I downloaded LiveWeb after my first attempts with MS Access 2013 failed. I kept running into an inability to load the web browser object….let me explain the problem with 2013.

I isolated the project into two parts, storage and display. Any project that comes along, what’s the first thing to be done? Why, build a database! Actually, all that is needed is a table and this could be in Excel. Of course, it could also be in just a text file, but I am database guy. So, I built a table to hold the embed codes and associate them with username and a presentation name, so that multiple users could use this tool for multiple presentations.

I then created a form in Access and added the web browser control to it and it failed. I did some research and found registry settings that I would need to change in Windows to make this work and then tried again with Access  2010 since the web pages  I had found suggested it was a security change in 2013 creating the problem and I wanted to keep the solution as simple as possible. So, I tried 2010 and could install the browser control. Unfortunately, it was limited in that it has to be passed a URL, not just HTML code. The easiest solution would be something that allows passing something like this:

<HTML><BODY><div id="divFA19_Report" data-applicationUrl="" data-report="FA19_Report" data-autoSizing="height" data-linkParams="{'lbUNITID':'XXXALL', 'lbFTEGRP':'1'}" ></DIV></BODY></HTML>


<HTML><BODY><script type='text/javascript' src=''></script><div class='tableauPlaceholder' style='width: 1024px; height: 694px;'><noscript><a href=''><img alt='Dashboard 1 ' src='' style='border: none' /></a></noscript>  </div></BODY></HTML>

Even better would be to lose the need to wrap the code with the HTML and BODY tags.

I created a model that did exactly that. My approach is to coding is to take advantage of all sorts of tools I have available. One of which is that I have multiple web servers under my control and thus it is way easy to create a very simply Classic ASP page that received the embed code as a request variable (in the URL querystring), place it in the page, and execute it. Unfortunately, the Tableau code tends to exceed the limits that a number of browsers will allow for that, servers as well, as a good security measure. So, enter the database.

We have a table with codes. We simply need to access that, pull one row at a time, load it in the page, and execute the page and we are done. I moved the data to a table on SQL Server and created a simple stored procedure.

 [key] [int] IDENTITY(1,1) NOT NULL,
 [usrname] [varchar](50) NULL,
 [presentation_name] [varchar](50) NULL,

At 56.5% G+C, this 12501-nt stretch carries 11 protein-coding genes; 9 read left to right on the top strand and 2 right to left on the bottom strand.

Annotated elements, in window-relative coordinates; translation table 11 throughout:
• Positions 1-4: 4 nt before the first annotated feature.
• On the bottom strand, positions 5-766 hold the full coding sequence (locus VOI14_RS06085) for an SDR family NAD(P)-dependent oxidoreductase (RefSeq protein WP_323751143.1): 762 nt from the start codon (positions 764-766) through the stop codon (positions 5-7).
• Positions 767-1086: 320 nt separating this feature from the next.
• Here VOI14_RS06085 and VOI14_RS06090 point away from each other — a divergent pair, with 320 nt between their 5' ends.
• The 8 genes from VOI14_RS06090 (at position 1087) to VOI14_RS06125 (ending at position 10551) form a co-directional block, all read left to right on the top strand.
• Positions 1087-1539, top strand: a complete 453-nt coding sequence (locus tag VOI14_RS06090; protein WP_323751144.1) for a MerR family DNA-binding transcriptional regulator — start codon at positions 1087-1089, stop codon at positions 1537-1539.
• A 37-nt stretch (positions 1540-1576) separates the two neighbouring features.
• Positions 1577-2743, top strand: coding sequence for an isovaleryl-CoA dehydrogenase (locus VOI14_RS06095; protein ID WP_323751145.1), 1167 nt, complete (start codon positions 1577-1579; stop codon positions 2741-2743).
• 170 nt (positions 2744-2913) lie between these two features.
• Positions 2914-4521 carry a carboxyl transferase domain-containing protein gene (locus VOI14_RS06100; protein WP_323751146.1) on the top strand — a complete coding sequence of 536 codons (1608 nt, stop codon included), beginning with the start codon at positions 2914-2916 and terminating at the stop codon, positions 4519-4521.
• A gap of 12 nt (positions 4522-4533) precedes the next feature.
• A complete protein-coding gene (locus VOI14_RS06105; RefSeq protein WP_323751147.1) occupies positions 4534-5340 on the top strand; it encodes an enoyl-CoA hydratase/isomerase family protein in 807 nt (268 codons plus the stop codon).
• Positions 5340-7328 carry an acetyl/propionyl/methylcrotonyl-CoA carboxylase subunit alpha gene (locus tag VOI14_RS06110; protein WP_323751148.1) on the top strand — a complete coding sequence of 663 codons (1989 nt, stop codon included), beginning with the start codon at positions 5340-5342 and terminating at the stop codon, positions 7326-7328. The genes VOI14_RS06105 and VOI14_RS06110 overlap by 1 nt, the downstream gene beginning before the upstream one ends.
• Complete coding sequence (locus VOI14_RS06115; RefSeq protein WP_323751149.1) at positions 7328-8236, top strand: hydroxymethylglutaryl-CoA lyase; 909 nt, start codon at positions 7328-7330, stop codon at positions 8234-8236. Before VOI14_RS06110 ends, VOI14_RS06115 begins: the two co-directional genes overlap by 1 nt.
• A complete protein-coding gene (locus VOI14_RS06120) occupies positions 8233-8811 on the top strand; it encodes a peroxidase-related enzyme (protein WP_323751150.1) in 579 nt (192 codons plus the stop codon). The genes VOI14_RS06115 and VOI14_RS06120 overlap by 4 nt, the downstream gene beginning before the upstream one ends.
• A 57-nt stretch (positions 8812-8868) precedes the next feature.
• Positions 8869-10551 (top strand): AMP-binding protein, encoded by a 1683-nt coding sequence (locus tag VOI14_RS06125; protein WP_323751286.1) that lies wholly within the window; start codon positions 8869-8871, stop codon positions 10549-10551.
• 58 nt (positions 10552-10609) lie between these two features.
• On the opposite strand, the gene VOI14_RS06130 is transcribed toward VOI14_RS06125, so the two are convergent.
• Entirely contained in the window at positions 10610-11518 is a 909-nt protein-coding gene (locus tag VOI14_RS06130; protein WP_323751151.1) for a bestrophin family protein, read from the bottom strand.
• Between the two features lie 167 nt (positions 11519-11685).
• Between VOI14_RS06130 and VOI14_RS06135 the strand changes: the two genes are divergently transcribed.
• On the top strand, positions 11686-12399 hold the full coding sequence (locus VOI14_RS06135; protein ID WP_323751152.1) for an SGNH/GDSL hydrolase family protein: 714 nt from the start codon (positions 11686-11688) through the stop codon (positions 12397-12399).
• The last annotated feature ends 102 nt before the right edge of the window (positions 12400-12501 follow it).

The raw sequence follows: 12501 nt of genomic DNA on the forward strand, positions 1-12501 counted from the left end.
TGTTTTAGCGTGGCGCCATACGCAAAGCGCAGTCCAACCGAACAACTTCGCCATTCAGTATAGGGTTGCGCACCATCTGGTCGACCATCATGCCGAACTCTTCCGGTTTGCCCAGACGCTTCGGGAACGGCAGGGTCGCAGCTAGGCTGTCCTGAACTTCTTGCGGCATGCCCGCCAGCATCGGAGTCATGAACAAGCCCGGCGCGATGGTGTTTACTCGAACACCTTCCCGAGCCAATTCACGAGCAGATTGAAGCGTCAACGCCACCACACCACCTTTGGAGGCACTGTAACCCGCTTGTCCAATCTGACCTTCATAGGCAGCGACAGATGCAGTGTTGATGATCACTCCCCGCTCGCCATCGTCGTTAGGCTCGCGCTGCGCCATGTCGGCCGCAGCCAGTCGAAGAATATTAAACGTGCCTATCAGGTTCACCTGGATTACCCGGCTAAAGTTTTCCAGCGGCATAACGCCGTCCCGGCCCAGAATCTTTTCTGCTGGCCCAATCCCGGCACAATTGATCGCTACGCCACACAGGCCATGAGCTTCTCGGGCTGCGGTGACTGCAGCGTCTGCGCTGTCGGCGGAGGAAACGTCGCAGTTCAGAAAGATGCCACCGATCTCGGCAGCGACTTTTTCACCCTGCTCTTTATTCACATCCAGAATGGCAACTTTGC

[slide_title] [varchar](50) NULL,
 [slide_order] [int] NULL,
 [embed_code] [varchar](max) NULL,
 [embed_type] [varchar](50) NULL

The stored procedure is, as I said, quite simple:

ALTER proc [dbo].[sp_embed_slideshow] @UserNM as varchar(5), @prestitle as varchar(50), 
@slide as int
Select key, usrname, presentation_name, slide_title, slide_order, embed_code, embed_type 
from slideshow
where usrname=@userNM and presentation_name=@prestitle and slide_order=@slide

The next piece is a simple Classic ASP web page using VBScript:

<!--#INCLUDE VIRTUAL="/someconnection.asp"-->
<!DOCTYPE html PUBLIC "-//W3C//DTD XHTML 1.0 Transitional//EN" "">
<html xmlns="">
<meta http-equiv="Content-Type" content="text/html; charset=utf-8" />
<body bgcolor="#ffffff">
 cmdtext="exec sp_embed_slideshow '" & user_name & "','" & presentation_name & "'," & slide_num
 dim rget
 set rget =CreateObject("ADODB.Recordset") cmdtext, someconnection
 do while not rget.eof
response.write (embed_code)
<!--THIS IS FOR LOGIANALYTICS applications only-->
<script src="" type="text/Javascript"> </script>

Once I had downloaded LiveWeb and loaded into a presentation, all I had to was step through it’s wizard and load the following URLS:

These next links use code from Jon’s site:

Clearly, this is not the solution desired. It requires some programming skills (although all the real work is done and anything else is window-dressing or ease-of-use enhancements). It also requires access to a web server and database server.


One can create this in MS Access and then activate IIS (or install it if it is not already installed on your WIndows machine) and use your desktop or laptop for a local user. I don’t really recommend this approach as learning IIS 7 and above is an unnecessary pain for just this project. The alternative is to download UltiDeve Cassini. install it, create a data connection between Cassini and Access, use the ASP code above, and you’re off to the races!

Some night this week I will try to finish off the Access model for download for those that wish to play.

There are probably dozens of other ways to do this, perhaps one or two very easy ways that I missed. Maybe I will create a private service for institutional researchers to use for a very modest fee if there is interest.

I’m interested in any reactions or alternatives.

Will, this is the post I suggested you might want to share.

UPDATE: The needed solution was actually much simpler, once I understood the real problem.